Although they have their pros and cons, cartridge-based printers can sometimes be more troublesome and frustrating to use than you’d like.
Apple MacBook Air
- Superb design, anodised aluminium casing, build quality, illuminated backlit keyboard, built in iSight camera, 13.3in display, multi-touch trackpad, Remote Disc feature
- No optical drive, no FireWire, no Ethernet port, only one USB port, non-removable battery with short battery life
The MacBook Air is a superbly crafted notebook, but this niche product isn't for everyone. Its lack of optical drive, FireWire and Ethernet ports deem it inadequate for power or everyday users. Regardless, it functions well as a secondary device for frequent travellers, or those who require basic, hassle-free computing.
Price$ 2,499.00 (AUD)
Claiming to be the "world's thinnest notebook", the Apple MacBook Air is quite simply an incredible piece of industrial design. At just 19.4mm thick at its highest point, the Air boasts an anodised aluminium casing, a full-sized backlit keyboard and a trackpad that uses gesture-based input. The Air is not for everyone, but frequent travellers and those after an ultraportable notebook oozing with style will definitely be interested.
The first thing you'll notice about the MacBook Air is...well, it's extremely thin. Perhaps more of a surprise is just how sturdy the unit feels, despite its size. Many ultraportable notebooks often feel flimsy and delicate, but the MacBook Air's smooth, anodised aluminium casing and build quality is an excellent feature. You'll have no worries transporting it around all day like it's intended to be and it certainly feels as though it will take its fair share of bumps and bruises.
Under the hood, the Air is a typical ultraportable. It's important to note that it's not going to appeal to power users or gamers and nor should it. It's been designed for basic, portable computing and it does these jobs well. The Air is powered by a 1.6GHz Intel Core 2 Duo CPU with an 800MHz front side bus and a 4MB L2 cache. There is also 2GB of DDR2 RAM and a rather small capacity 80GB hard disk drive, in addition to 802.11b/g/n Wi-Fi and Bluetooth 2.1. Alternatively, for a hefty bill of $4338, you can upgrade to a 1.8GHz CPU and a shock resistant 64GB solid state hard drive (SSD). Overall, performance is average; the Air isn't going to blow you away in terms of speed, but for basic tasks like word processing, Internet browsing and document editing, it does a relatively sound job.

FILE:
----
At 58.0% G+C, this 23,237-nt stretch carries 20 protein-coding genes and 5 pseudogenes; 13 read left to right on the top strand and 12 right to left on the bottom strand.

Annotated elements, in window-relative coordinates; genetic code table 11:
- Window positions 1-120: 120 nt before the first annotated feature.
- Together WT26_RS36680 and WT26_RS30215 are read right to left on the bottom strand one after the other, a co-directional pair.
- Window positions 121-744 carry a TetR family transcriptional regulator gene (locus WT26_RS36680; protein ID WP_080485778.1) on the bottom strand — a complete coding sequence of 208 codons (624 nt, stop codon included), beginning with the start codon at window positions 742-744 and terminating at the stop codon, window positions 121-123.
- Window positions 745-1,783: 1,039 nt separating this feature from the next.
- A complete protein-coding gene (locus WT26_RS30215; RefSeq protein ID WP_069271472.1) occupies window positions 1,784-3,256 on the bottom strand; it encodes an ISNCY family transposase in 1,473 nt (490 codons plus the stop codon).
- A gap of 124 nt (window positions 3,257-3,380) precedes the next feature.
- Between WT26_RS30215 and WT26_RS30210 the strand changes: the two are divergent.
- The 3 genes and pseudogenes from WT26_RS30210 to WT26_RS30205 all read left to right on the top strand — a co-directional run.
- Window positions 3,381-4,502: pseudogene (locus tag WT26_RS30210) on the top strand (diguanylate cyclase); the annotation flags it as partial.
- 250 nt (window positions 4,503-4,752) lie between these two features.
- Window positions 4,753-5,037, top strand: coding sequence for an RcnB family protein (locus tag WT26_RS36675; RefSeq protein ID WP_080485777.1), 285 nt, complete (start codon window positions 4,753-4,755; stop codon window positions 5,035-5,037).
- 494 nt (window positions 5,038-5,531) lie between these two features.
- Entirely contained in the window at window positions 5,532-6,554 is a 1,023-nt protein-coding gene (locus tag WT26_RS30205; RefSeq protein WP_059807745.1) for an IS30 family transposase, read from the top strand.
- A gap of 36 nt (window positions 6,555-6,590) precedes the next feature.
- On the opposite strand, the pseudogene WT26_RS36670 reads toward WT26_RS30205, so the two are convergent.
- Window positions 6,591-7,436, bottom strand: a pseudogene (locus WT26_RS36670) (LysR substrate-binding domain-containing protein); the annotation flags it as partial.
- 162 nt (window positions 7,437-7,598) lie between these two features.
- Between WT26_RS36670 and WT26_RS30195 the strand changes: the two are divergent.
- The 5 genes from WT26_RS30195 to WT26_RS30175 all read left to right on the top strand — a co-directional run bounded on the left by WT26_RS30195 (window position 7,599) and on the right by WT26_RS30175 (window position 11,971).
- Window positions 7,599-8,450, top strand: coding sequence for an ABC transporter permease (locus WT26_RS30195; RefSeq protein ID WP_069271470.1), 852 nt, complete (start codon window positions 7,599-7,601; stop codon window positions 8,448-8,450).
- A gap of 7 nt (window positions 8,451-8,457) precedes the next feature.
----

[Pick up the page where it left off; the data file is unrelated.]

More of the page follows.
Despite the design, Apple has still managed to squeeze in a 13.3in display and a full sized, backlit keyboard, relatively unheard of in the ultraportable space. The 13.3in widescreen is the same size as the regular MacBook display and has a maximum resolution of 1280x800. The glossy display is excellent – it's bright and clear and does a fine job displaying both rich multimedia and crisp text. Above the display is an iSight camera sandwiched in between two laser cut grills, the first a light sensor and the second a microphone.
The full-size keyboard is identical to the rest of the MacBook range, but the Air adds backlit key illumination. This is extremely useful at night or in low-light conditions. A built-in ambient light sensor automatically adjusts both the keyboard and display brightness and we found this worked very well.
A new feature on the MacBook Air that's not available on the rest of the MacBook range is the multi-touch trackpad. Operating similar to the iPhone and iPod Touch displays, the trackpad responds to finger gestures such as swipes, pinches and taps. Just like the iPod Touch, you can swipe your finger across the trackpad to scroll through your documents, pinch to enlarge text and rotate to adjust your photos. It's fairly responsive as it's able to distinguish between one, two or three fingers and the extra large size of the trackpad certainly helps.
As with many ultraportables, there is usually a compromise in achieving such a small design. The MacBook Air doesn't come with an optical drive (a $99 option), has just a single USB port and lacks FireWire, an Ethernet port and expansion slot. Apple puts this down to the fact that the MacBook Air essentially functions as a wireless device, so there is no need for these features – whether you agree or disagree with this notion depends entirely on your needs. A USB-to-Ethernet adapter is a $39 extra, while the included "micro-DVI" port means you'll have to use the included dongles (one VGA and one DVI) to hook up the Air to a projector or television.
Although the concealed, flip out flap that holds the ports is a lovely look, its design is somewhat frustrating – the cramped position of the USB port means it can't hold most 3G USB modems and some larger USB keys – you'll need a USB hub or extension cable for these.
As it doesn't have an optical drive, the MacBook Air instead boasts the Remote Disc feature, where it can essentially borrow a drive from a nearby computer (MAC or PC) – provided they are both on the same wireless network. Simply install the included software onto any other computer then load the disc into the drive, select Remote Disk on the MacBook Air and you can then access the disc wirelessly. You can't watch a DVD movie or rip CDs with iTunes but you can install most software (with the exception of Windows using Boot Camp) and access files.
Another drawback to the design of the MacBook Air is the battery – its sealed and non-user replaceable, so those who regularly rely on multiple batteries are out of luck. With battery life only rated at up to five hours this may well be a deal breaker for many. Heat is also an issue – after little over an hour of use, the MacBook Air becomes quite warm.
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